Now, just in case you might be thinking that she’s a slow student, let me just say that she reads at roughly 4 grade levels higher than the one she’s in. She is extremely articulate and outgoing. She doesn’t have ADD or ADHD or any other cognitive impairments by anyone’s reckoning. She is no slouch either. The plain truth about it is that the school/teachers simply were not teaching her French. It was clearly (at least in my opinion) not a priority. This was unacceptable to us.


The only thing that we could determine is that she was bored by the lack of difficulty in the lessons. A little girl that used to bound out of the house in the morning, not being able to stand waiting to get to school, all of a sudden was faking tummy-aches in order to avoid it. I mean, with no challenge and little learning, I can’t say I blamed her. Now, this school had decidedly failed on providing our daughter with adequate instruction in many subjects. Not just French.


At a parent teacher meeting, my wife and I were met with a brick wall of obstinacy regarding our concerns. When my wife ( a Quebec-born girl with bilingual  fluency at the translator level) raised concerns with the principal about the immersion teacher’s qualifications, the answer (or so I’m told) was,” well maybe you simply can’t understand her because you’re not at her level”. To put it bluntly, (and solely in my opinion), my wife’s French is to the teacher’s French as chess is to tic-tac-toe so that explanation is basically an insult.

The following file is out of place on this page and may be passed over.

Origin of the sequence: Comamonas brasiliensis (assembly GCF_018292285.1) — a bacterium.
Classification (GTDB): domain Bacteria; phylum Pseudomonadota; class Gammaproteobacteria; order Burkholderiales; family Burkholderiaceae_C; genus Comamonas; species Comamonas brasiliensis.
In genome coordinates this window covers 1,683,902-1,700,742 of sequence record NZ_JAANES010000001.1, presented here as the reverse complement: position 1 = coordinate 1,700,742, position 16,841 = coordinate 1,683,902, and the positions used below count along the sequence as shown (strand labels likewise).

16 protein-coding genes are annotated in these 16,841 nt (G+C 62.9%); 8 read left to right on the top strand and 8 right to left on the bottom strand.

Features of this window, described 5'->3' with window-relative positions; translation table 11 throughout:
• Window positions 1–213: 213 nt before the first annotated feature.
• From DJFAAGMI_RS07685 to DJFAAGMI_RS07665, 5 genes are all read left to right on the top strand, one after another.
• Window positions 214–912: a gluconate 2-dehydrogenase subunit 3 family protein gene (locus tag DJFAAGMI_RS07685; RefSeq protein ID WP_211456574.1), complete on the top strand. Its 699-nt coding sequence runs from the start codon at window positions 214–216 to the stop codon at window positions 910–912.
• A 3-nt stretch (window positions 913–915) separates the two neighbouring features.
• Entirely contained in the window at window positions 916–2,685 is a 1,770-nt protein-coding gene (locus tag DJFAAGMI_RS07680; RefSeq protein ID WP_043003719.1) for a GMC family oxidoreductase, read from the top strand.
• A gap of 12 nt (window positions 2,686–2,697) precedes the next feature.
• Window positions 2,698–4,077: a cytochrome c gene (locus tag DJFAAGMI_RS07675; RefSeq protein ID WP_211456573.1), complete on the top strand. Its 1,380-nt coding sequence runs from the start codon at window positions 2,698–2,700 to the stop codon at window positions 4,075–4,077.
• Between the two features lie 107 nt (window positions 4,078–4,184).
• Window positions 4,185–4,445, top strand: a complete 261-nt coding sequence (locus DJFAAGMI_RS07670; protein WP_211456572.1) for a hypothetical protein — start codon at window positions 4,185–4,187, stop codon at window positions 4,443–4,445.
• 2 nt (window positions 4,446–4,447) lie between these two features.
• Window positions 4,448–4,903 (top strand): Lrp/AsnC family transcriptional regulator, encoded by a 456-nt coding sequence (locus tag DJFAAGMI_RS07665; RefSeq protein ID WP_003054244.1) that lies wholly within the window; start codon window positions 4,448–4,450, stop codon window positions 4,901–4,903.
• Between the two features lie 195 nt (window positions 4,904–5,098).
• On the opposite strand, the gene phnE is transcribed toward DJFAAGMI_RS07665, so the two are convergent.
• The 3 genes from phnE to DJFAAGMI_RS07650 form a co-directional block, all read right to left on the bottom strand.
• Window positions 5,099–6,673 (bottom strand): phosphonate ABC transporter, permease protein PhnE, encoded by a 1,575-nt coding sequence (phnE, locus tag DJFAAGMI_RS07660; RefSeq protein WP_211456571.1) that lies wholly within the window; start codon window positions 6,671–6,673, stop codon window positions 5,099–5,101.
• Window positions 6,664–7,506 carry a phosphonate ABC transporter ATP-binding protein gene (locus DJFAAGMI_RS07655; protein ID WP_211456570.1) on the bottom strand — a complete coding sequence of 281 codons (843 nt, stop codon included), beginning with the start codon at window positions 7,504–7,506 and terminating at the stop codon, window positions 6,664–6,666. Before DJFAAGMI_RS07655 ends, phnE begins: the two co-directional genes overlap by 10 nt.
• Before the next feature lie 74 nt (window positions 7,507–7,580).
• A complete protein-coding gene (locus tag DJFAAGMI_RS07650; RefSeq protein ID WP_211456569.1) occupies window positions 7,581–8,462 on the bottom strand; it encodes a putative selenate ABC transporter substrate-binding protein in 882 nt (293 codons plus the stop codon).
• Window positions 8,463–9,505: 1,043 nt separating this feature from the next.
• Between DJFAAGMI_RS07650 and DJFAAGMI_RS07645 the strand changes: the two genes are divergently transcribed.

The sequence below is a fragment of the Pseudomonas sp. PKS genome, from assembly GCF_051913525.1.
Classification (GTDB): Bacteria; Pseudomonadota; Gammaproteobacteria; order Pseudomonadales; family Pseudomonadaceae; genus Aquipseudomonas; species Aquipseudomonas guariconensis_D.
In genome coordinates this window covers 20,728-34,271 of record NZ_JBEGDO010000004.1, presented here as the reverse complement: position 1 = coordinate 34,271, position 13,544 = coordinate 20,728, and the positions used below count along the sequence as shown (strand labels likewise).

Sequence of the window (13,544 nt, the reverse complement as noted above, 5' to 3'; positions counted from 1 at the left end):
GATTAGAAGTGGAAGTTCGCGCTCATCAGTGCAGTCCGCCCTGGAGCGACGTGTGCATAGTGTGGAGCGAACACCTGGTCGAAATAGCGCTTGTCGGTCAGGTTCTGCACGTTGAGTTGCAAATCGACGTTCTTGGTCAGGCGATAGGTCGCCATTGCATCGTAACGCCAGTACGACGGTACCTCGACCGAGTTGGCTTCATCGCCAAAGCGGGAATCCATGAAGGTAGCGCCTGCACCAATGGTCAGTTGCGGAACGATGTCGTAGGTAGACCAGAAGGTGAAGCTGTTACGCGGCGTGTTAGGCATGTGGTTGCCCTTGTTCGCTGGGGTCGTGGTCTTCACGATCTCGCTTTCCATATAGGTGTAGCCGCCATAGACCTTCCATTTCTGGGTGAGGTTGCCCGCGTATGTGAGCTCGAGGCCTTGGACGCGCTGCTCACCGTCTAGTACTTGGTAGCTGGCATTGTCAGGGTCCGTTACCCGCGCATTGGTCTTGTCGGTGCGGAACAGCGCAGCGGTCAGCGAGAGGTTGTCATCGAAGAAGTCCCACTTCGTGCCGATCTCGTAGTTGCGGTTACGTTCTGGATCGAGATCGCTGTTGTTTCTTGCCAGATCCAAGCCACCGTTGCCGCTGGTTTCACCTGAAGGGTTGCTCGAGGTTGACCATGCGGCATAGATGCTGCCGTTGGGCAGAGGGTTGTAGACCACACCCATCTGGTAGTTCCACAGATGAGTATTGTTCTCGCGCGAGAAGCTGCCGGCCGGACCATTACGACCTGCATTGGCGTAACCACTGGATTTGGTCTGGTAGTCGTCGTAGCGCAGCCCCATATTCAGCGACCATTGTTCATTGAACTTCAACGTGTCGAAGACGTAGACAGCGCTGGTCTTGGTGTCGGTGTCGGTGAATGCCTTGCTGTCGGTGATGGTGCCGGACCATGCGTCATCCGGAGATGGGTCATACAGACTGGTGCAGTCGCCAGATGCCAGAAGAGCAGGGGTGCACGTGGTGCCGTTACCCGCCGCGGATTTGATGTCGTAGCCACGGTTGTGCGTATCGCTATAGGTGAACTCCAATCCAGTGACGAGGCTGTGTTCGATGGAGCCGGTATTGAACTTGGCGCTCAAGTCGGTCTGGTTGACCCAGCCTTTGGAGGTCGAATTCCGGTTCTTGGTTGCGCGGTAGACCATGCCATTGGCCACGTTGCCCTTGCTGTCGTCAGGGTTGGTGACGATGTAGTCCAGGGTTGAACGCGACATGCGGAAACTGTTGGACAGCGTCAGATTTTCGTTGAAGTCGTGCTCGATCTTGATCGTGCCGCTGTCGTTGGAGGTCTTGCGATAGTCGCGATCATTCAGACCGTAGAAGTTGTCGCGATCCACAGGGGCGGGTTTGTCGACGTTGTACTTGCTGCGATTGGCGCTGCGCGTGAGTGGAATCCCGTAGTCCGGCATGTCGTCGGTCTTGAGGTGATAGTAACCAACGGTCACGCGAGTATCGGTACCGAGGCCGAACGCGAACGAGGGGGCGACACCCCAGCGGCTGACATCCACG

At this point we were left with no other option.  I was forthright about wanting to pull her from the school. This essentially elicited yawns from the two teachers. Perhaps they thought we were bluffing. They thought wrong.


Now I feel it’s important to point out that it’s not just French that was our bone of contention although if you put your kid in three years of immersion, you might reasonably think that she’d be able to confidently string three words together to form a simple thought. There was wrote word repetition. It seems they were concerned with her being able to write the words in French….but not pronounce or understand them. Really useful.